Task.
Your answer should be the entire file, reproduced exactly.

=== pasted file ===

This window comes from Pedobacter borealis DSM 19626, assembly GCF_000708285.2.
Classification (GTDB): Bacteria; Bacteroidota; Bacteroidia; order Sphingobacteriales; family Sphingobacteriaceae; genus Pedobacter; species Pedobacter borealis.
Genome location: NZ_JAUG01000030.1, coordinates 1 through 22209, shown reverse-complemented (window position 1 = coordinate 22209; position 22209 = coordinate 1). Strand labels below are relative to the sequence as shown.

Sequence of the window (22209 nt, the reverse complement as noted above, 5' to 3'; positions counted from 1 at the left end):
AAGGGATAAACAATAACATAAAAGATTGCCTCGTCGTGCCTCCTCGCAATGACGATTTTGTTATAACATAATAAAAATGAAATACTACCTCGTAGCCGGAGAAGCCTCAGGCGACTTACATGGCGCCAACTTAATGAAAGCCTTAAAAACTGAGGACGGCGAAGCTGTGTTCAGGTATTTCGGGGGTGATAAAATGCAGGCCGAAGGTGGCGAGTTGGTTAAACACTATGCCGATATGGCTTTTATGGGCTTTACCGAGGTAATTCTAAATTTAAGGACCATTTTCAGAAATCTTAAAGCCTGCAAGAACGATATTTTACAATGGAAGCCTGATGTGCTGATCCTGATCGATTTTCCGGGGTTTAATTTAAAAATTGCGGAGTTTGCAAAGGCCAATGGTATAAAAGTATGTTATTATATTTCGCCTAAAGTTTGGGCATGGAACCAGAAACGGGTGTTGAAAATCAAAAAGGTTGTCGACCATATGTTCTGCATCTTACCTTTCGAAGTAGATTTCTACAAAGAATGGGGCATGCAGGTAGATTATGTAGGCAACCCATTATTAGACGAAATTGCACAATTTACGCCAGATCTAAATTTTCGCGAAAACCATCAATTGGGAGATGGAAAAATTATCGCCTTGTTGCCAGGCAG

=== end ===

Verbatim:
This window comes from Pedobacter borealis DSM 19626, assembly GCF_000708285.2.
Classification (GTDB): Bacteria; Bacteroidota; Bacteroidia; order Sphingobacteriales; family Sphingobacteriaceae; genus Pedobacter; species Pedobacter borealis.
Genome location: NZ_JAUG01000030.1, coordinates 1 through 22209, shown reverse-complemented (window position 1 = coordinate 22209; position 22209 = coordinate 1). Strand labels below are relative to the sequence as shown.

Sequence of the window (22209 nt, the reverse complement as noted above, 5' to 3'; positions counted from 1 at the left end):
AAGGGATAAACAATAACATAAAAGATTGCCTCGTCGTGCCTCCTCGCAATGACGATTTTGTTATAACATAATAAAAATGAAATACTACCTCGTAGCCGGAGAAGCCTCAGGCGACTTACATGGCGCCAACTTAATGAAAGCCTTAAAAACTGAGGACGGCGAAGCTGTGTTCAGGTATTTCGGGGGTGATAAAATGCAGGCCGAAGGTGGCGAGTTGGTTAAACACTATGCCGATATGGCTTTTATGGGCTTTACCGAGGTAATTCTAAATTTAAGGACCATTTTCAGAAATCTTAAAGCCTGCAAGAACGATATTTTACAATGGAAGCCTGATGTGCTGATCCTGATCGATTTTCCGGGGTTTAATTTAAAAATTGCGGAGTTTGCAAAGGCCAATGGTATAAAAGTATGTTATTATATTTCGCCTAAAGTTTGGGCATGGAACCAGAAACGGGTGTTGAAAATCAAAAAGGTTGTCGACCATATGTTCTGCATCTTACCTTTCGAAGTAGATTTCTACAAAGAATGGGGCATGCAGGTAGATTATGTAGGCAACCCATTATTAGACGAAATTGCACAATTTACGCCAGATCTAAATTTTCGCGAAAACCATCAATTGGGAGATGGAAAAATTATCGCCTTGTTGCCAGGCAG